Education as an elitist venture
Published 12:00 am Tuesday, March 28, 2006
Of the many contributions the United States of America has given to the process of civilization in the human condition, perhaps the most impressive, and yet the most subtle, is its fundamental belief in and commitment to an educated electorate.
The Founders of our Nation were highly suspicious of advancement in a culture based solely upon inheritance and/or allegiance to a supreme ruler or ruling class, no matter how despotic it may have been.
To make certain that the form of government they sought to establish would be free of any such privilege they declared and even insisted on “an informed electorate,” as we have heard so many times before.
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Still, it was left to the individual States to establish educational systems from elementary through secondary schools.
Other organizations were left with the task of establishing forms and institutions of higher education – i.e., colleges.
So it was that the vast majority of our early colleges and universities were founded by various religions.
Harvard and its vast library came to us from the Puritans.
The Presbyterians founded Princeton.
The Roman Catholics founded Georgetown University, and the Baptists founded Baylor University.
Shortly after individual States began to see the necessity of higher education, they began their own system of state universities.
Then, along came the land-grant colleges and universities with their specific charges of serving the fundamental, practical higher educations necessary for the specific kind of economy not only of the individual state but of the Nation, as well.
From this entire system, our Nation has emerged as a pillar of educational success and excellence in the world.
Yes, there certainly are people with opposing political, religious, and cultural views to ours, but do we ever wonder why it is that those same people send their children to American universities to be educated?
For Heaven’s sake, Yale is so gracious and “broad minded” that it admits officials of the Taliban as students!
The point of this particular harangue is that while our American Founders saw the absolute necessity of having a well-educated populace, they were still highly skeptical of those who seemed “over” educated.
After all, of what need did someone bound to the land as a farmer have to comprehend the oscillations of the heavenly bodies which surrounded us?
Except to know that from the most recent “almanac” the third full-moon of the year was the best time to plant some crops.
And it is no wonder that for this country’s first one-hundred seventy-five years or so, only those of the most affluent caste even thought about attending schooling after graduating from high school.
Indeed, until a decade or so before World War II, it was considered a significant accomplishment for someone to have completed the eighth grade in our schools.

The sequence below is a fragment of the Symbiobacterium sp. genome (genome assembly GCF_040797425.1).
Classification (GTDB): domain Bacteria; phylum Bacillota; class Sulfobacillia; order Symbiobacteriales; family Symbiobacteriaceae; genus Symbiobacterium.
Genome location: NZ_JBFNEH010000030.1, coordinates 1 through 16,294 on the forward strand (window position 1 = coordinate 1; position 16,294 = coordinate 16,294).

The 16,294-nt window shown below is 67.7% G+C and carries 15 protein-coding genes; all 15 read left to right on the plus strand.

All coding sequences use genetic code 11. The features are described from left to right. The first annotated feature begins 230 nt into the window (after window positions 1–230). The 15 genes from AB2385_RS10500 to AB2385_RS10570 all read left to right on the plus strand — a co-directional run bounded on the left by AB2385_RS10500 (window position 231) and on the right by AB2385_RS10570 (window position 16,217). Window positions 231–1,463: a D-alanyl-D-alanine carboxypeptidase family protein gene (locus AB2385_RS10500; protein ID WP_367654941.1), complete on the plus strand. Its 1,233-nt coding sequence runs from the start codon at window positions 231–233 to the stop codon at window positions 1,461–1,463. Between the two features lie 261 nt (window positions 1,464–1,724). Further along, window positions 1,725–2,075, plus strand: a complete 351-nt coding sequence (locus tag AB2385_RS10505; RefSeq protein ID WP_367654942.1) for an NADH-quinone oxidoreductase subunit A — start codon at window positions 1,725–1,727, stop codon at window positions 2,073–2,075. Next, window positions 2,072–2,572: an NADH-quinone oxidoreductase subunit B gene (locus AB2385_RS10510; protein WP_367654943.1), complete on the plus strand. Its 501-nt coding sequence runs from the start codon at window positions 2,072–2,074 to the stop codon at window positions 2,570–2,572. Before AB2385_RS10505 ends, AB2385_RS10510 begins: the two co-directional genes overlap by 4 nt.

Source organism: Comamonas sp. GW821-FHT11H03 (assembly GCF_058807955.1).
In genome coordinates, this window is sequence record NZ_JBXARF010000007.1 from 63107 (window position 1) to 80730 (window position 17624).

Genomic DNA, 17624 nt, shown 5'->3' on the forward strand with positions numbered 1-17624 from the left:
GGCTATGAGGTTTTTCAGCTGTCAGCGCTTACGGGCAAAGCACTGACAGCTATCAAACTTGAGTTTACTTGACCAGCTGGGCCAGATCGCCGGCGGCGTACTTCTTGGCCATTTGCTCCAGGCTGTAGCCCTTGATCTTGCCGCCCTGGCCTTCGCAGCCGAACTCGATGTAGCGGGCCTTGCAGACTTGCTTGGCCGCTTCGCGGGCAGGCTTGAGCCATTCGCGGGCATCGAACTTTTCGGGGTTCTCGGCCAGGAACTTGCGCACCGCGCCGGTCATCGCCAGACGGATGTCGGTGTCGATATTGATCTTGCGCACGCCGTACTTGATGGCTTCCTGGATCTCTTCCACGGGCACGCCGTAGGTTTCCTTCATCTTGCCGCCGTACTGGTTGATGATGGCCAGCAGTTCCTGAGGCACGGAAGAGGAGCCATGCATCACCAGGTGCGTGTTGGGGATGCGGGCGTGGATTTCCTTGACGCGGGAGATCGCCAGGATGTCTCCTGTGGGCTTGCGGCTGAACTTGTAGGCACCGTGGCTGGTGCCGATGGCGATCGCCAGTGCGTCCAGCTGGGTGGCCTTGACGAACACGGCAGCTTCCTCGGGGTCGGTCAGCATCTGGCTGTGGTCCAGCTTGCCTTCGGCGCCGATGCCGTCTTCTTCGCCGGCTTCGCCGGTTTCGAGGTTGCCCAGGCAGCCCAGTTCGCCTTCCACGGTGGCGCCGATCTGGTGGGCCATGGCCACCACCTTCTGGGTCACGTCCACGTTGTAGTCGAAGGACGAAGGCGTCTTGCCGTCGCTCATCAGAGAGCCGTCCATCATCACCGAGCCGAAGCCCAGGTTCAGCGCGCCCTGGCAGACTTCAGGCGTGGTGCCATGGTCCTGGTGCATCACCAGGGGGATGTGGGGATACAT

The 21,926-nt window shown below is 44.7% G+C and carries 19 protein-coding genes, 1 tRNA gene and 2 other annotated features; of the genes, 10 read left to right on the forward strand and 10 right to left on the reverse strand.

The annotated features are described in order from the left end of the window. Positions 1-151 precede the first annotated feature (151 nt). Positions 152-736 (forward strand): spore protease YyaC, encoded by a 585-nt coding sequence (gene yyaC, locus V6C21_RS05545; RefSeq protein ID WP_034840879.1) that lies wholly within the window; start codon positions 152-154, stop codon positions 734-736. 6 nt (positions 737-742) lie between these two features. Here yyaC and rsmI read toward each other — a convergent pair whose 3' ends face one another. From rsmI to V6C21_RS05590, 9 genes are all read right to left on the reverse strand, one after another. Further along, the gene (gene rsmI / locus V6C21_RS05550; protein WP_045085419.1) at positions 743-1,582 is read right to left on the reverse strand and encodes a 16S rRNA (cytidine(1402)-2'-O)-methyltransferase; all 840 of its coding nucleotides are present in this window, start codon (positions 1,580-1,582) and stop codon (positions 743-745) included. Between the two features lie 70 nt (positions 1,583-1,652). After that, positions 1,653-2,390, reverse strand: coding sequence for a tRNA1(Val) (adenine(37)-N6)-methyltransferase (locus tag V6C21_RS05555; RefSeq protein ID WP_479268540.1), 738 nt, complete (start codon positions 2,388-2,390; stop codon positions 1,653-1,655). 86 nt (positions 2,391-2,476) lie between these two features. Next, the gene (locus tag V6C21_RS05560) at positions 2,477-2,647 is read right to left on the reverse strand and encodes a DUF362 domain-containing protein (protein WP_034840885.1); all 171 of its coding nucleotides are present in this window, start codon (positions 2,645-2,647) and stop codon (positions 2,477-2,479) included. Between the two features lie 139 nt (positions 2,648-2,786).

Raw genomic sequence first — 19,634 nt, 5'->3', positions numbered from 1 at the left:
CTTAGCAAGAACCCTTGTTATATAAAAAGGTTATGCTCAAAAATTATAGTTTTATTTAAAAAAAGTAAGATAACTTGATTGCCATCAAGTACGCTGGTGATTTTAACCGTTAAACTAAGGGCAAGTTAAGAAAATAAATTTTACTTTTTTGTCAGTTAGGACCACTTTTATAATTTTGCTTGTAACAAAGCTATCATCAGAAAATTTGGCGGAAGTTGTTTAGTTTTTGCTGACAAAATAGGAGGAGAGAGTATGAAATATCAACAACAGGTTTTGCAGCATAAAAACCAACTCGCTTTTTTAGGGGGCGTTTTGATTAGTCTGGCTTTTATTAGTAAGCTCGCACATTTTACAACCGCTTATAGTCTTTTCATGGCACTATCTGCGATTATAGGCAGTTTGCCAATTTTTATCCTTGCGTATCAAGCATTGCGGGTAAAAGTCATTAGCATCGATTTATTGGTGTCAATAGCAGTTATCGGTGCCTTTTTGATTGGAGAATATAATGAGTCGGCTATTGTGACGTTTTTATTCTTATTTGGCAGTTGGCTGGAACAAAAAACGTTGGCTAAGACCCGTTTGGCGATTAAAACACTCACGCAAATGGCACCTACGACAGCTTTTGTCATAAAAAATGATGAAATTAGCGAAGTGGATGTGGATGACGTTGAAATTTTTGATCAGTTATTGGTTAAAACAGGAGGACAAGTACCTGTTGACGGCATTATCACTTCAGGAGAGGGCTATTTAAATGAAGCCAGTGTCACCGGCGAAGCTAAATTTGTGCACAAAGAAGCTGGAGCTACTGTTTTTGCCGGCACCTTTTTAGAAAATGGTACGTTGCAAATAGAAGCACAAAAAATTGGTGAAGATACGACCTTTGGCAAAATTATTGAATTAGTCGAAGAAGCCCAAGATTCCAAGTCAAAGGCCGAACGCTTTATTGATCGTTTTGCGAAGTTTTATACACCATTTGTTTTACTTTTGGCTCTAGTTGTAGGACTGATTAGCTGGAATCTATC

My, how things have changed!
Today, college, while still an option for a minority of our population, is available to anyone who wishes to make that venture.
It is no longer an extension of aristocratic privilege.
It is no longer a badge worn only by those of the “elite” in America.
In fact, in the world which we have fundamentally formed with our senses of democracy, capitalism, and meritocracy, higher education has become a necessity for success and economic security.
But prior to World War II, higher education was plainly and simply an extended path for the “elite” in America.
Between the G.I. Bills subsidizing education, intercollegiate athletics, and student loan programs, accessibility to higher education became more viable.
America took advantage of it.
The consequences of this evolution of educational access for our Nation have been monumentally successful.
We have a stock exchange over $11,000 today.
In 1992, when I was living in Naples, Fla., a rather successful fellow Rotarian who was a stock broker vowed at one of our meetings that (and I quote here directly because of its significance), “The stock market will drop to 1950 before it ever hits 2000!”
A little more than two decades later we have exceeded that number five-fold plus!
Now, even counting inflation in the equation, I doubt that few will deny that this phenomenal economic growth is due in large measure to the realization that education is not just an elitist venture anymore.
It is a necessity for survival in a world shrunk by communications and transportation.
The preparation for higher education begins in the elementary classes and extends throughout all of our public education to graduation.
If we compare what knowledge was available to those generations of Americans who preceded us with what is available, indeed, what is required, today there is little doubt that they would be amazed.
I can remember my great-grandfather, Pap Woodruff, almost whispering in his inimitable Scottish brogue as I explained the wide applications of nuclear energy when I was a college freshman, “Aye, Lad, it’s a wonderment!”
To which he added a moment later, “And wonderment is the beginning of all understanding.”
To his memory I reply, indeed it is, Pap!
And today, education is no longer an elitist venture.
It is a necessity for survival!
-Dr. Arthur Ogden is the Campus Director for Alabama Southern’s Demopolis Campus and holds all his degrees in philosophy.
He can be reached at firstname.lastname@example.org.